Like-for-like sales at Tesco’s Irish operations showed marginal growth of 0.2% in the three months to the end of May — the first quarter of the British supermarket giant’s financial year.
Overall, the period marked Tesco’s sixth consecutive quarter of group growth and the strongest UK sales growth in seven years.
Group chief executive Dave Lewis has been leading a fightback after Tesco’s profits were hammered by changing shopping habits, the rise of German discounters Aldi and Lidl and an accounting scandal in 2014.
He stabilised the business and then got it growing again with a focus on lower prices, new and streamlined product ranges, better customer service and much-improved supplier relationships.
UK like-for-like sales rose 2.3% in the first quarter, well ahead of analyst expectations of 1.7%-2% growth. On a group-wide basis, first quarter like-for-like sales grew 1%.
The rise in Irish sales, Tesco said, reflected “the deflationary effect of our ongoing investment in core food lines. Volumes grew strongly at 3.8%, including 5.3% growth in fresh foods”.
Most recent industry data from consumer insights agency Kantar Worldpanel showed Tesco regaining the number two slot in the Irish market, behind SuperValu, with a market share of 22% and a 0.3% sales increase in the 12 weeks to the end of May.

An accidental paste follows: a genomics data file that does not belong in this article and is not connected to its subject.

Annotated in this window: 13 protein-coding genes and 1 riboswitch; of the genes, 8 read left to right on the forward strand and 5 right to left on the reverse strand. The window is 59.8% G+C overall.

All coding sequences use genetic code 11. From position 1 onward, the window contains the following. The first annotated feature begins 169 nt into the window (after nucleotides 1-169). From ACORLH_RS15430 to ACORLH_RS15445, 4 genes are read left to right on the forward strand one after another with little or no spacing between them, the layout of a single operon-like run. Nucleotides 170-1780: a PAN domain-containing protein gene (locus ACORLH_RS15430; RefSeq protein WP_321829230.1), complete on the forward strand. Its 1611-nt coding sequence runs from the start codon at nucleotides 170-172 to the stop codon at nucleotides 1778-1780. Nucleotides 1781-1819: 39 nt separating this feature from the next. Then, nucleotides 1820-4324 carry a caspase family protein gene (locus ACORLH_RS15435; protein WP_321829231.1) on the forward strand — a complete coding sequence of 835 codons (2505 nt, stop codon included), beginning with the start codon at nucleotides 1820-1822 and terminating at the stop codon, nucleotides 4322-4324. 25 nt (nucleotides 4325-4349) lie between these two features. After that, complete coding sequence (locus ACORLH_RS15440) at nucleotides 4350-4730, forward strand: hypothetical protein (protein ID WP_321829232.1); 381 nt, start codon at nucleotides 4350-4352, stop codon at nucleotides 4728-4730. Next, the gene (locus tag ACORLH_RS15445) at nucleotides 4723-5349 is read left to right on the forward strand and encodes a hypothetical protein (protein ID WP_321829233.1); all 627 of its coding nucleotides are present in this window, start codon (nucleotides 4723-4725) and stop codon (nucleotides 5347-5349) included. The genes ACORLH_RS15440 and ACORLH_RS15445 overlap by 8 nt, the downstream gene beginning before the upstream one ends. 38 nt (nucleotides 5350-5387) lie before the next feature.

Shoppers are beginning to visit Tesco Ireland stores more regularly, as the last quarter showed a 4.6% annualised jump in volume sales for the retailer here.
Tesco’s finance chief Alan Stewart said the group’s margin and cost savings targets were unchanged after the first quarter update.
Analysts regard Sainsbury’s, Britain’s second largest supermarket group, as the most exposed to a weaker economy after buying general merchandise retailer Argos.
Other analysts say the discounters remain a major threat to Tesco and its traditional rivals, highlighting renewed momentum at Aldi and Lidl, with recent industry data recording their fastest sales growth since 2015.
The trading update, released ahead of Tesco’s annual shareholders’ meeting yesterday, showed group like-for-like sales rose 1%.
However, a 3% fall in the group’s international like-for-like sales was also evident, reflecting a decision to discontinue unprofitable bulk selling activity in Thailand.
Tesco also said it had resolved a tax issue relating to the sale of its South Korean business in 2015, releasing a £329m (€376m) provision. Tesco share were down nearly 5% yesterday.
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